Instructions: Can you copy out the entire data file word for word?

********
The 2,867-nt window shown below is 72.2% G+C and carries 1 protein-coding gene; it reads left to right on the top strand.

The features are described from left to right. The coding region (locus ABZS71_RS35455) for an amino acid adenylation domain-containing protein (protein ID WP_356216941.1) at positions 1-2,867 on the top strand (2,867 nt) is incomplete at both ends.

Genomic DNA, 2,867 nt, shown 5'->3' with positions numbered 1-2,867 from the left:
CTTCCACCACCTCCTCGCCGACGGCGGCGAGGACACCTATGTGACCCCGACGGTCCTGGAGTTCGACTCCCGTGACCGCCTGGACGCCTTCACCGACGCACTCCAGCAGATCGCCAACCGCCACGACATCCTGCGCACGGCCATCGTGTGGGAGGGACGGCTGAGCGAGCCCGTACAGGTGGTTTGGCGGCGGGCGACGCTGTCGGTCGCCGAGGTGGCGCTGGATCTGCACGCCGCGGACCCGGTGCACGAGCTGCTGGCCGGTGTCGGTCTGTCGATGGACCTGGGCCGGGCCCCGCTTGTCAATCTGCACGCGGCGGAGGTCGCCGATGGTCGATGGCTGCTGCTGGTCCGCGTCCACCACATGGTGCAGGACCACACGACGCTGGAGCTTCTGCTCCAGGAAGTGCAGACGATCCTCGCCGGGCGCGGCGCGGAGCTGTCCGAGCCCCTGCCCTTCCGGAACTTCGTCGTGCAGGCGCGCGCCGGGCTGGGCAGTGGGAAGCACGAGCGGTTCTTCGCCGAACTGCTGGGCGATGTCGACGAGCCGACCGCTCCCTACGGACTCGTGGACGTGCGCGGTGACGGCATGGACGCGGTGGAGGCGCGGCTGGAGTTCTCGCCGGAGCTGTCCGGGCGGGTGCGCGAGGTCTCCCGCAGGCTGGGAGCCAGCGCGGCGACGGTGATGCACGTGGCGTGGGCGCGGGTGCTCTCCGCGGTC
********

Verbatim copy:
The 2,867-nt window shown below is 72.2% G+C and carries 1 protein-coding gene; it reads left to right on the top strand.

The features are described from left to right. The coding region (locus ABZS71_RS35455) for an amino acid adenylation domain-containing protein (protein ID WP_356216941.1) at positions 1-2,867 on the top strand (2,867 nt) is incomplete at both ends.

Genomic DNA, 2,867 nt, shown 5'->3' with positions numbered 1-2,867 from the left:
CTTCCACCACCTCCTCGCCGACGGCGGCGAGGACACCTATGTGACCCCGACGGTCCTGGAGTTCGACTCCCGTGACCGCCTGGACGCCTTCACCGACGCACTCCAGCAGATCGCCAACCGCCACGACATCCTGCGCACGGCCATCGTGTGGGAGGGACGGCTGAGCGAGCCCGTACAGGTGGTTTGGCGGCGGGCGACGCTGTCGGTCGCCGAGGTGGCGCTGGATCTGCACGCCGCGGACCCGGTGCACGAGCTGCTGGCCGGTGTCGGTCTGTCGATGGACCTGGGCCGGGCCCCGCTTGTCAATCTGCACGCGGCGGAGGTCGCCGATGGTCGATGGCTGCTGCTGGTCCGCGTCCACCACATGGTGCAGGACCACACGACGCTGGAGCTTCTGCTCCAGGAAGTGCAGACGATCCTCGCCGGGCGCGGCGCGGAGCTGTCCGAGCCCCTGCCCTTCCGGAACTTCGTCGTGCAGGCGCGCGCCGGGCTGGGCAGTGGGAAGCACGAGCGGTTCTTCGCCGAACTGCTGGGCGATGTCGACGAGCCGACCGCTCCCTACGGACTCGTGGACGTGCGCGGTGACGGCATGGACGCGGTGGAGGCGCGGCTGGAGTTCTCGCCGGAGCTGTCCGGGCGGGTGCGCGAGGTCTCCCGCAGGCTGGGAGCCAGCGCGGCGACGGTGATGCACGTGGCGTGGGCGCGGGTGCTCTCCGCGGTC